The subject of the author's 'resume' or portfolio has been brought up, and I agree with it completely, and would like to elaborate on it a little further. I have full intention to publish my stories. First and foremost on the chopping block is the already finished, and uploaded in it's entirety Everman and Uriel.
Under the Creative Commons license, I should retain full ownership of the manuscript at all times. Under the new copyright laws, I am considered the pieces rightful owner by immediate creation, and not by filing with the Copyright office. I have the hard-copy in my possession, with it's date-stamps and what-not. Through Protagonize, I can now easily direct any potential publishing companies directly to this site so that they can read as much, or as little, as they choose at their leisure.
Additionally, I intend to make reference to every obscure or silly little award, ranking, or what-have-you to dress up my submission letter, stamping into it as many 'shiny medals' as I can get.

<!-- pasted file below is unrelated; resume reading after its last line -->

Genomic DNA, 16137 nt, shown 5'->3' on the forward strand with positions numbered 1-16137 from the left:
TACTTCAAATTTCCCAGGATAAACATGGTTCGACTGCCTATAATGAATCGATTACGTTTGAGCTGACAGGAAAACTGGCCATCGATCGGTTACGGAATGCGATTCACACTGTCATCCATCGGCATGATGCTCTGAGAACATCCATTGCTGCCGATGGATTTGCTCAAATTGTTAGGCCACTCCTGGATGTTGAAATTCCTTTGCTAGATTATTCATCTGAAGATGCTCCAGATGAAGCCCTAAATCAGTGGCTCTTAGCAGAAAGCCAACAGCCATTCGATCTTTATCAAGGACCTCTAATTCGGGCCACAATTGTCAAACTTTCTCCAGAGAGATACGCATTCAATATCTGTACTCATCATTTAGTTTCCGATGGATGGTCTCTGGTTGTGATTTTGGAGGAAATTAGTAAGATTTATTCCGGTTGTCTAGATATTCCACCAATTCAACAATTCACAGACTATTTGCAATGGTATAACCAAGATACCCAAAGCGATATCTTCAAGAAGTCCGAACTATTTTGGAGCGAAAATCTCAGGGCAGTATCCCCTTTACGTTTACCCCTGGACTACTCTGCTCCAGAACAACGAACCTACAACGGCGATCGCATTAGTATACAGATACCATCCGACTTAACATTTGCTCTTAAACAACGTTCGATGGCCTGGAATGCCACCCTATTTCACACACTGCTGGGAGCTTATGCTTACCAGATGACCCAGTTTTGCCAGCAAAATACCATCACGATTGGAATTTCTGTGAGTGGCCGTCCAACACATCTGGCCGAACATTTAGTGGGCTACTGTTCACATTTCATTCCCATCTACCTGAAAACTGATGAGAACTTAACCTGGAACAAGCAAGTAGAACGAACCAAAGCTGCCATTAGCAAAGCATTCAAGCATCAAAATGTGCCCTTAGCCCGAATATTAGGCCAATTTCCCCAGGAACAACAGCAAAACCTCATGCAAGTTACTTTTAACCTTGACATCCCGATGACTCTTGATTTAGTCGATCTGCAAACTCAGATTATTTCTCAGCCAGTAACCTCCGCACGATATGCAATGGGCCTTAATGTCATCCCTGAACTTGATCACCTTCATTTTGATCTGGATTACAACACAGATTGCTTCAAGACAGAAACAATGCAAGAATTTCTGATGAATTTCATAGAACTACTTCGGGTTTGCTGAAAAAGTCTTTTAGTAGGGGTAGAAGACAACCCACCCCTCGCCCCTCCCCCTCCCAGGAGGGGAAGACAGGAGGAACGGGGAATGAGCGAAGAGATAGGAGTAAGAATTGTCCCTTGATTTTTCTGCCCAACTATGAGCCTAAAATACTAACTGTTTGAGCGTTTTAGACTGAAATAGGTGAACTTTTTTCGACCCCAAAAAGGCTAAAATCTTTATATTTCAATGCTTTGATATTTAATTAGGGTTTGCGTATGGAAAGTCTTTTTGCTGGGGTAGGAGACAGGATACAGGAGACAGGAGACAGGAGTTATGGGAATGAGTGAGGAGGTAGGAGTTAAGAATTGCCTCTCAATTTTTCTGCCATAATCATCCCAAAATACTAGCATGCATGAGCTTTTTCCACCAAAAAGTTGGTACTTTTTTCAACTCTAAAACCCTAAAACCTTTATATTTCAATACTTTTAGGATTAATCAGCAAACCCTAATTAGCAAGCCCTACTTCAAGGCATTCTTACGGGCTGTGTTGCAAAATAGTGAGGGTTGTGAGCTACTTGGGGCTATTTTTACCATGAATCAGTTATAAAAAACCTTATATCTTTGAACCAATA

At present, I have no real substantial qualifications for being a writer. I have no degree in english, nor am I the long-lost love-child of Stephen King (though I do look curiously like him).
I have no writing awards, outstanding accomplishements, or any popular recommendations for my content. I could use any leg-up over my competition that I can get. Maybe saying that my manuscript ranked #5th on this popular online writing community for the dates of xx/xx/xx thrugh xx/xx/xx might mean something to them. That I garnered, at this time, 50 replies, 20 bookmarks from other fans, and a whole slew of good folks who like what I do and would buy it if it were released. Perhaps these facts and figures will mean the difference between rejection and inquiry for more information.
Is the Proof is in the Protagonize Pudding? I anticipate. I expect. I hope.
And that is why I shall stick around for a while yet. Thank you.